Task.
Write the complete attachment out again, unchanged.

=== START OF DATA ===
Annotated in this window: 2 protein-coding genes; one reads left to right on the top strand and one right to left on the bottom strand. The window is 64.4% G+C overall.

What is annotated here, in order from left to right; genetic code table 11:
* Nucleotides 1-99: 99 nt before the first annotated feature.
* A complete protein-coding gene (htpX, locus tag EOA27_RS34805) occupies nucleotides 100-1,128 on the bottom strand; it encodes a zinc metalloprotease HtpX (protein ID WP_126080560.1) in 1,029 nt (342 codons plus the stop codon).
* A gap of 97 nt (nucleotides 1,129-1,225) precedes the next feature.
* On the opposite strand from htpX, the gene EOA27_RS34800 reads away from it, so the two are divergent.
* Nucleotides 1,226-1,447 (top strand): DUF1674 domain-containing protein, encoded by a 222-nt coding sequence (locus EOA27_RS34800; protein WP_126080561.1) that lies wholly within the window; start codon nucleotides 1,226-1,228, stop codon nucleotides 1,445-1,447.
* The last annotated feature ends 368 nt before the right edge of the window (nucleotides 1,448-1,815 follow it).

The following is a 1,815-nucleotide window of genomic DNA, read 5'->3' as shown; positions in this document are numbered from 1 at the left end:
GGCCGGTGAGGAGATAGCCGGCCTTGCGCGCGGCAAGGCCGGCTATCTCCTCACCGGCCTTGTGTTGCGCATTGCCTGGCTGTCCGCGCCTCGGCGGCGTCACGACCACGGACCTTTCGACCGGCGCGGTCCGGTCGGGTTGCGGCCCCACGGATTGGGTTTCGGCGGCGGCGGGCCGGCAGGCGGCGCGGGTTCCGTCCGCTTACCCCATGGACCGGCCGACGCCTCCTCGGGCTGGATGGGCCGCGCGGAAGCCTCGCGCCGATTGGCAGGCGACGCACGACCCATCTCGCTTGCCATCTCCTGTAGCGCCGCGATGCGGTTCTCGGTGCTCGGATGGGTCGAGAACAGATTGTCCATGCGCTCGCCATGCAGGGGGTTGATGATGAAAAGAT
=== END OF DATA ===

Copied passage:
Annotated in this window: 2 protein-coding genes; one reads left to right on the top strand and one right to left on the bottom strand. The window is 64.4% G+C overall.

What is annotated here, in order from left to right; genetic code table 11:
* Nucleotides 1-99: 99 nt before the first annotated feature.
* A complete protein-coding gene (htpX, locus tag EOA27_RS34805) occupies nucleotides 100-1,128 on the bottom strand; it encodes a zinc metalloprotease HtpX (protein ID WP_126080560.1) in 1,029 nt (342 codons plus the stop codon).
* A gap of 97 nt (nucleotides 1,129-1,225) precedes the next feature.
* On the opposite strand from htpX, the gene EOA27_RS34800 reads away from it, so the two are divergent.
* Nucleotides 1,226-1,447 (top strand): DUF1674 domain-containing protein, encoded by a 222-nt coding sequence (locus EOA27_RS34800; protein WP_126080561.1) that lies wholly within the window; start codon nucleotides 1,226-1,228, stop codon nucleotides 1,445-1,447.
* The last annotated feature ends 368 nt before the right edge of the window (nucleotides 1,448-1,815 follow it).

The following is a 1,815-nucleotide window of genomic DNA, read 5'->3' as shown; positions in this document are numbered from 1 at the left end:
GGCCGGTGAGGAGATAGCCGGCCTTGCGCGCGGCAAGGCCGGCTATCTCCTCACCGGCCTTGTGTTGCGCATTGCCTGGCTGTCCGCGCCTCGGCGGCGTCACGACCACGGACCTTTCGACCGGCGCGGTCCGGTCGGGTTGCGGCCCCACGGATTGGGTTTCGGCGGCGGCGGGCCGGCAGGCGGCGCGGGTTCCGTCCGCTTACCCCATGGACCGGCCGACGCCTCCTCGGGCTGGATGGGCCGCGCGGAAGCCTCGCGCCGATTGGCAGGCGACGCACGACCCATCTCGCTTGCCATCTCCTGTAGCGCCGCGATGCGGTTCTCGGTGCTCGGATGGGTCGAGAACAGATTGTCCATGCGCTCGCCATGCAGGGGGTTGATGATGAAAAGAT